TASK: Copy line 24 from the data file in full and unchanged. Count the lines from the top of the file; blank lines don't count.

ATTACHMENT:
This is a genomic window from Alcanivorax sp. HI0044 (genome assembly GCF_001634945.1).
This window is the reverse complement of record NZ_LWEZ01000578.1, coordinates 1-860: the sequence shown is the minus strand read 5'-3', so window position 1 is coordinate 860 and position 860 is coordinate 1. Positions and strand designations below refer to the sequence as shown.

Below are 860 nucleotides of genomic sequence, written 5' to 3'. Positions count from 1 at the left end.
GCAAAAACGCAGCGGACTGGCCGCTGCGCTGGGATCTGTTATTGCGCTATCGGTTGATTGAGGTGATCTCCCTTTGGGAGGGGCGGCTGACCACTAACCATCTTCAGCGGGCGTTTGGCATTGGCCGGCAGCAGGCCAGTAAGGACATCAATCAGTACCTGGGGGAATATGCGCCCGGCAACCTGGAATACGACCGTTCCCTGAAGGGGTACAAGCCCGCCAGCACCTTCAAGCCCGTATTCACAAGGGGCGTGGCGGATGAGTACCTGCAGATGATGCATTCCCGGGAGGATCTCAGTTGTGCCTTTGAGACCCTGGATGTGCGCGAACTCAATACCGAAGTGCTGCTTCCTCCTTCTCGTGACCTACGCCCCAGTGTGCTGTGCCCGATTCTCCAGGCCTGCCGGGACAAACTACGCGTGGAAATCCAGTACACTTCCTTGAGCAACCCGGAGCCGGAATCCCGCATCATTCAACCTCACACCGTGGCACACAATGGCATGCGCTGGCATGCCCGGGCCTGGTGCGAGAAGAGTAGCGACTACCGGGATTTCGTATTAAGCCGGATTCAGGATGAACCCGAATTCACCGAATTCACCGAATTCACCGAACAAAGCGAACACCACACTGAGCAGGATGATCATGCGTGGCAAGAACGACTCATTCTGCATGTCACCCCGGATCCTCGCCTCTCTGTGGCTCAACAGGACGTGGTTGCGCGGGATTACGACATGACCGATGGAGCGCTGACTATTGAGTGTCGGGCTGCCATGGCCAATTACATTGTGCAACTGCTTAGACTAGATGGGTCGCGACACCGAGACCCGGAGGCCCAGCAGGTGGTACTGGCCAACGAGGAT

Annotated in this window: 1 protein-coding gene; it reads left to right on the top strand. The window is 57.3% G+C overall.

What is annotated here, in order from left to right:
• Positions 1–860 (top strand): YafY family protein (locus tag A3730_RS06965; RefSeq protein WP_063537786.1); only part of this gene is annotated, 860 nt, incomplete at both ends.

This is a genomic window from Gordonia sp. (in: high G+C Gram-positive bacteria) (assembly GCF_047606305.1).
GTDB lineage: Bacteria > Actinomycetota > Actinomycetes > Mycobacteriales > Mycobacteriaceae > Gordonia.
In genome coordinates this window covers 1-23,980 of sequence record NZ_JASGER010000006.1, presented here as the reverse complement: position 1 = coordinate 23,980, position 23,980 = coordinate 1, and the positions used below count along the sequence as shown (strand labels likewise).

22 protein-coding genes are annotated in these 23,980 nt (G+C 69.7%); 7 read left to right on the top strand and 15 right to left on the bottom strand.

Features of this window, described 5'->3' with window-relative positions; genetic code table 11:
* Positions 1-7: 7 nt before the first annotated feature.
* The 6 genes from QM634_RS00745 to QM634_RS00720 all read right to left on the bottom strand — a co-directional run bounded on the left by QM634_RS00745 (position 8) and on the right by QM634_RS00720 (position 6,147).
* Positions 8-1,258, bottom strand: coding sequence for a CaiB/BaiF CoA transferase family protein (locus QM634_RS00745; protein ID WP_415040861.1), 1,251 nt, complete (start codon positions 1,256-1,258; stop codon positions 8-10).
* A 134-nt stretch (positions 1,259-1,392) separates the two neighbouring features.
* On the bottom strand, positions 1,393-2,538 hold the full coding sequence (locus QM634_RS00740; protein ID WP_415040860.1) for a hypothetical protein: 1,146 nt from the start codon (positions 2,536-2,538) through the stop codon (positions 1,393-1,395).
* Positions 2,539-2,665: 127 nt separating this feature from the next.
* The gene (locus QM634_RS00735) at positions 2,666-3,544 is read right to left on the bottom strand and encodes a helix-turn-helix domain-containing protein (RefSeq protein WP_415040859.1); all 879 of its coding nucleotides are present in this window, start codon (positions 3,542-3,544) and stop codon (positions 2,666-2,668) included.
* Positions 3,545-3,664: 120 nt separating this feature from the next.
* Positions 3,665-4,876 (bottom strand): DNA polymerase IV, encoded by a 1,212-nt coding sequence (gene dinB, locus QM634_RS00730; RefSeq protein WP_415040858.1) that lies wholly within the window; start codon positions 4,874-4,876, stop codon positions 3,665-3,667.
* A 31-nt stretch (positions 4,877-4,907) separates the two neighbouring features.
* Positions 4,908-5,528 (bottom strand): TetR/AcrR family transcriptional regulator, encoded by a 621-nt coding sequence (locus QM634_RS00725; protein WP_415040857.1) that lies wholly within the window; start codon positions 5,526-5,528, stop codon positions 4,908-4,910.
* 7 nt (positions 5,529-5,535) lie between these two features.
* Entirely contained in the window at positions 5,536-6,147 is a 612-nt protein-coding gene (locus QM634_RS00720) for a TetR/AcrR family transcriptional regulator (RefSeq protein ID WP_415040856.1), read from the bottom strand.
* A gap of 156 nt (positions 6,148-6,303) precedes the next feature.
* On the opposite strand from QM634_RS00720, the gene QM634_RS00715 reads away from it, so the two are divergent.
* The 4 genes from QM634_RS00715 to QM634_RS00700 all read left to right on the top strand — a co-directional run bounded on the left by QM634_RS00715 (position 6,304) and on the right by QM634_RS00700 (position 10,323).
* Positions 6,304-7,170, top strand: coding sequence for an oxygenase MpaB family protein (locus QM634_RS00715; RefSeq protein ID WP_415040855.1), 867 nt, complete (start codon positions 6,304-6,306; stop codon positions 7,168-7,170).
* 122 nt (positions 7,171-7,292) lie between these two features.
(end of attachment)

* 7 nt (positions 5,529-5,535) lie between these two features.